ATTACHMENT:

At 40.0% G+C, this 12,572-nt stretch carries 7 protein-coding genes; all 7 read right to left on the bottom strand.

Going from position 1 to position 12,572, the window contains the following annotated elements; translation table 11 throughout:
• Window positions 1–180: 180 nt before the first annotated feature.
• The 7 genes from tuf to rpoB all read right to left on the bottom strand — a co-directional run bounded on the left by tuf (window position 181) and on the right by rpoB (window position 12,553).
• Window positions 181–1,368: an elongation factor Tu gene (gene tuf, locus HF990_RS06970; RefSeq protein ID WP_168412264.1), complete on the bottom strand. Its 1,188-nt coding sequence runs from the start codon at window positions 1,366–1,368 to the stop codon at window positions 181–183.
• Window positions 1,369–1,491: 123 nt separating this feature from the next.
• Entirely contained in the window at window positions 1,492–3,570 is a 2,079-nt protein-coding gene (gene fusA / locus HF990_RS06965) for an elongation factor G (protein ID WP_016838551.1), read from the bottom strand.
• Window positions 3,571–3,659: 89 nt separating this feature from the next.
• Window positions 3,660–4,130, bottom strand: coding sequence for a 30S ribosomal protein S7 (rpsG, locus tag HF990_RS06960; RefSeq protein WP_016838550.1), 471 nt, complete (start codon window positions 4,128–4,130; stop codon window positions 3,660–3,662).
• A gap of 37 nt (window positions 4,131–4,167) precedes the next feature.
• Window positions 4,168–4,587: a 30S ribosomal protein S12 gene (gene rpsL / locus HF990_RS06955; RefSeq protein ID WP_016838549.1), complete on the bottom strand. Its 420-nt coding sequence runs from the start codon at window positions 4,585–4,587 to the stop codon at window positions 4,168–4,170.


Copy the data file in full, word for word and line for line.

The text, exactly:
At 40.0% G+C, this 12,572-nt stretch carries 7 protein-coding genes; all 7 read right to left on the bottom strand.

Going from position 1 to position 12,572, the window contains the following annotated elements; translation table 11 throughout:
• Window positions 1–180: 180 nt before the first annotated feature.
• The 7 genes from tuf to rpoB all read right to left on the bottom strand — a co-directional run bounded on the left by tuf (window position 181) and on the right by rpoB (window position 12,553).
• Window positions 181–1,368: an elongation factor Tu gene (gene tuf, locus HF990_RS06970; RefSeq protein ID WP_168412264.1), complete on the bottom strand. Its 1,188-nt coding sequence runs from the start codon at window positions 1,366–1,368 to the stop codon at window positions 181–183.
• Window positions 1,369–1,491: 123 nt separating this feature from the next.
• Entirely contained in the window at window positions 1,492–3,570 is a 2,079-nt protein-coding gene (gene fusA / locus HF990_RS06965) for an elongation factor G (protein ID WP_016838551.1), read from the bottom strand.
• Window positions 3,571–3,659: 89 nt separating this feature from the next.
• Window positions 3,660–4,130, bottom strand: coding sequence for a 30S ribosomal protein S7 (rpsG, locus tag HF990_RS06960; RefSeq protein WP_016838550.1), 471 nt, complete (start codon window positions 4,128–4,130; stop codon window positions 3,660–3,662).
• A gap of 37 nt (window positions 4,131–4,167) precedes the next feature.
• Window positions 4,168–4,587: a 30S ribosomal protein S12 gene (gene rpsL / locus HF990_RS06955; RefSeq protein ID WP_016838549.1), complete on the bottom strand. Its 420-nt coding sequence runs from the start codon at window positions 4,585–4,587 to the stop codon at window positions 4,168–4,170.